• There’s a lot of talk during the film about the possibility and probability of things. Well, I’d say the probability of Brad Pitt, Ryan Gosling et al voting for Obama back in 2009 is above that 5 per cent mark Steve Carell pointed out during the film. Paradox? Welcome to the life we live, folks; one convoluted headfuck where the contradictions actually contradict themselves.

 By Simon K.

U.S. Girls Australian/New Zealand Tour

Like all end of year lists, there are always artists who narrowly miss out on recognition due to their omission. Meghan Remy's U.S. Girls and more specially her excellent album, Half Free, was one album that was banging down the door to be included in my top 50 album list, however narrowly missed out.

U.S. Girls have announced an Australian and New Zealand tour for March and if Half Free is anything to go by, then this is a show not to be missed. Tour dates as follows:

March 5: Spectrum Now Festival (w/ The Jesus & Mary Chain, Alvvays et al) - Sydney, Aus
March 6: Sydney Opera House (supporting Sleater-Kinney) - Sydney, NZ
March 7: Whammy Bar - Newtown, NZ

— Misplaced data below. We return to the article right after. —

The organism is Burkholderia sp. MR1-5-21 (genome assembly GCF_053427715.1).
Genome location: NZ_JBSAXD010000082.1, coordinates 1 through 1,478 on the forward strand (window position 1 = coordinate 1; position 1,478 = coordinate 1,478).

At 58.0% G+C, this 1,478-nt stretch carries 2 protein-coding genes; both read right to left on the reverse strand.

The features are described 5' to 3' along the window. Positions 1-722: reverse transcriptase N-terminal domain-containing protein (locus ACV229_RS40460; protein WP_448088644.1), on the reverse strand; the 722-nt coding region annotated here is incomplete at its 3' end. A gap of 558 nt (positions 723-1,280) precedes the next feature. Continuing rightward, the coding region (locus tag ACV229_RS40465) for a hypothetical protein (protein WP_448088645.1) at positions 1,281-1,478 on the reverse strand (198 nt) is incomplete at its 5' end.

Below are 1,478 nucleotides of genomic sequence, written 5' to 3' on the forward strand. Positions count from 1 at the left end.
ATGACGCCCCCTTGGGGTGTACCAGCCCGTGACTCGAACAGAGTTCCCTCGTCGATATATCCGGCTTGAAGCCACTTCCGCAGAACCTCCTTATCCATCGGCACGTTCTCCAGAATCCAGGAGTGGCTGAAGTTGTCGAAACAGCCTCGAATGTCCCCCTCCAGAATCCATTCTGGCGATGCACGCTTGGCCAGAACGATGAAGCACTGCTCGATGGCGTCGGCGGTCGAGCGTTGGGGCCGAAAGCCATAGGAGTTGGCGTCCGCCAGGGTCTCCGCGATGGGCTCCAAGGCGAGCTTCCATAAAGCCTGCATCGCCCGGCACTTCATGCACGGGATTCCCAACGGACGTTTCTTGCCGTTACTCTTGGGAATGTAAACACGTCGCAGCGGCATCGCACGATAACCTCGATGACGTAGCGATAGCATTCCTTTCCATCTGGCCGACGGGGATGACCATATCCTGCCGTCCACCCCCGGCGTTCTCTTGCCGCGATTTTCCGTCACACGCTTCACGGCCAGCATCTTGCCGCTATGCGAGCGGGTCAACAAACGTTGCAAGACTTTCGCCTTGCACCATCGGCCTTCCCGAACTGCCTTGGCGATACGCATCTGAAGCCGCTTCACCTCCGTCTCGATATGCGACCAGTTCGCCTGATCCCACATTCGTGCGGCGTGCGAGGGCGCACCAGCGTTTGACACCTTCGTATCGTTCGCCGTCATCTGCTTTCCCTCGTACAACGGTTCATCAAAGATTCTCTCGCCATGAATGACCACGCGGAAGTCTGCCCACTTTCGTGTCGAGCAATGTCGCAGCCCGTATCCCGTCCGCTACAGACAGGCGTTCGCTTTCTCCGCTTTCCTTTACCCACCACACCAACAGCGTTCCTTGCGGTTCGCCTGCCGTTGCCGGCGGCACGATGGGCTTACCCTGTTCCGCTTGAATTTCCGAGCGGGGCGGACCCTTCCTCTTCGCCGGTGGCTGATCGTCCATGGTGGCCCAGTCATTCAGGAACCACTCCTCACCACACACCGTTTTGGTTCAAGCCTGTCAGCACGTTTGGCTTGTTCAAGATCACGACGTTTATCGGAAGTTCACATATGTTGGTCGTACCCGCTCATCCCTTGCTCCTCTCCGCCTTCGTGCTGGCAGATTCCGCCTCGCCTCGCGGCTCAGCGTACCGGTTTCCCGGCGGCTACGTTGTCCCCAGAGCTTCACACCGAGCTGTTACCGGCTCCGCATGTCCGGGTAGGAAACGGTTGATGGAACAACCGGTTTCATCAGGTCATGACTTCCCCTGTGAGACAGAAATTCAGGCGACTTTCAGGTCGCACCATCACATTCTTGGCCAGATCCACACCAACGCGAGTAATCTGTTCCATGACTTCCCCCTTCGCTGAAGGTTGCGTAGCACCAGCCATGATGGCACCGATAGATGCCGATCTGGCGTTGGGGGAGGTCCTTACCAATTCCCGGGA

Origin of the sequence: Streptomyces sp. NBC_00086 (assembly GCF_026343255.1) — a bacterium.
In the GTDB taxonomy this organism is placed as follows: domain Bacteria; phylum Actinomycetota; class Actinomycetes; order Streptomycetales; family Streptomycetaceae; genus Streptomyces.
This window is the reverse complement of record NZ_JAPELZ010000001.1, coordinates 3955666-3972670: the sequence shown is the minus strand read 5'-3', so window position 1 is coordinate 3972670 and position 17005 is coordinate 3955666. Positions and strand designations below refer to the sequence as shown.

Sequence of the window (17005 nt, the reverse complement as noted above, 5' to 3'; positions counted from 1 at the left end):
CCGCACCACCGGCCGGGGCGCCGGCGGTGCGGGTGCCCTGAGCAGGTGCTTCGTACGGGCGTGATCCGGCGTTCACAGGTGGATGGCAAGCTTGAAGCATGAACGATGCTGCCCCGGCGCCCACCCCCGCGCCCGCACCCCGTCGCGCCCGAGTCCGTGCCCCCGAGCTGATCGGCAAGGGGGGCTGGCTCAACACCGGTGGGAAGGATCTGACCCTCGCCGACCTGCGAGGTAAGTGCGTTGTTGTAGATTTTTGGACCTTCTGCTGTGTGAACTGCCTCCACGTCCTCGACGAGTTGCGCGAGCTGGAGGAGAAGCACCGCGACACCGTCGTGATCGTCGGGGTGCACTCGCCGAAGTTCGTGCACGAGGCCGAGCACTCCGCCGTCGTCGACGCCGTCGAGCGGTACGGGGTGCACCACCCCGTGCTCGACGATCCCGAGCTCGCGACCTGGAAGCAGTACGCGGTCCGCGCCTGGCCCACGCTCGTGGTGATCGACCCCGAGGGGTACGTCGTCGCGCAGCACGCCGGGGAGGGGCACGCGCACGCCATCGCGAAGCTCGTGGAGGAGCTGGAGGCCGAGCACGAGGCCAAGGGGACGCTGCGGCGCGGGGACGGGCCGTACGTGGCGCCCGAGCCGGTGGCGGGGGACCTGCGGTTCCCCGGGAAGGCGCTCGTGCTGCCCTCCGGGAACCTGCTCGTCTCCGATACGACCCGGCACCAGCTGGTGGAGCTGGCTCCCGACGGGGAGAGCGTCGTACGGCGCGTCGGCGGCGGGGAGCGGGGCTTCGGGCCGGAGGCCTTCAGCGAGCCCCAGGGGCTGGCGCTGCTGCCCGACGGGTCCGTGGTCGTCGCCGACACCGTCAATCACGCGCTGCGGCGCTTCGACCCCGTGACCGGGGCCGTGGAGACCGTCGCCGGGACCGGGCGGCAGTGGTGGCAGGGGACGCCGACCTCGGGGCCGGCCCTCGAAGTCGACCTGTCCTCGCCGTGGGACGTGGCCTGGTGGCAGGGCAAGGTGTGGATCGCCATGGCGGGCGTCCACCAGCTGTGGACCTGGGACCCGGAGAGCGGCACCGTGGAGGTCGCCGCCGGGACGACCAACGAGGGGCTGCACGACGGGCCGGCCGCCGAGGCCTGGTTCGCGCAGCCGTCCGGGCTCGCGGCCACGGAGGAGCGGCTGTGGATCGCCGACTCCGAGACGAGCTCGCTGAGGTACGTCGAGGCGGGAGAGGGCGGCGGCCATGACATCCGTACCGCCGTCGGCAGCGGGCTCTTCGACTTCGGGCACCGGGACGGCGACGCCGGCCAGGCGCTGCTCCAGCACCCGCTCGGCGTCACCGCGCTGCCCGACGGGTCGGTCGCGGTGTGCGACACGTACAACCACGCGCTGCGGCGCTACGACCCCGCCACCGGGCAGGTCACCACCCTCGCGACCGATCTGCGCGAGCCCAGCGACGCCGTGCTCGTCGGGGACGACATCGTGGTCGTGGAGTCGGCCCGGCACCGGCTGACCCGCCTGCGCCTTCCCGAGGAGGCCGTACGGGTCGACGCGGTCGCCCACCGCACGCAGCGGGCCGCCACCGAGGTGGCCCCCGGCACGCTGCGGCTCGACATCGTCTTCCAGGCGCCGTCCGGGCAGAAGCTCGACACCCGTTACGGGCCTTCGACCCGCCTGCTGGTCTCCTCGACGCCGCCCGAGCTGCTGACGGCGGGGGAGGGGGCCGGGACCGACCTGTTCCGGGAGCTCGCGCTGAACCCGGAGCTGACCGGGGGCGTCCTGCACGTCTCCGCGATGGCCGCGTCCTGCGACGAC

March 9: Black Bear Lodge - Brisbane, Aus
March 12: Golden Plains Music Festival - Meredith, Aus

For tickets, visit Oztix.

Check out this interview with Remy via Vice, which touches on presidential elections and feminism. Insightful stuff.

By Simon K.


Wednesday, 27 January 2016

We’re Off to Wembley!

Liverpool Football Club, how you continue to destroy my health….

The home side were far from their best on the night, and in actual fact were quite poor for the most part. However, Stoke weren’t too bright themselves, and Mark Hughes may just be rueing the fact that he left Xherdan Shaqiri on the bench from the outset.

This narrative being spun by journalists and pundits that Stoke deserved their win in regulation time with the solitary goal, which was incorrectly ruled onside and by margins where a Sunday league linesman would have flagged, is rather interesting. For as long as I can remember, a “good effort” shouldn’t mask poor officiating to the point where commentators become more relaxed in their critique. Unless I’m reading a rulebook which fell from Noah’s Ark, I didn’t think such things were written in the bylaws? The whole attitude of “it was marginally offside, but Stoke played well and deserved their win on the night” doesn’t hold water with me and, if anything, questions any impartiality the said commentator(s) might have.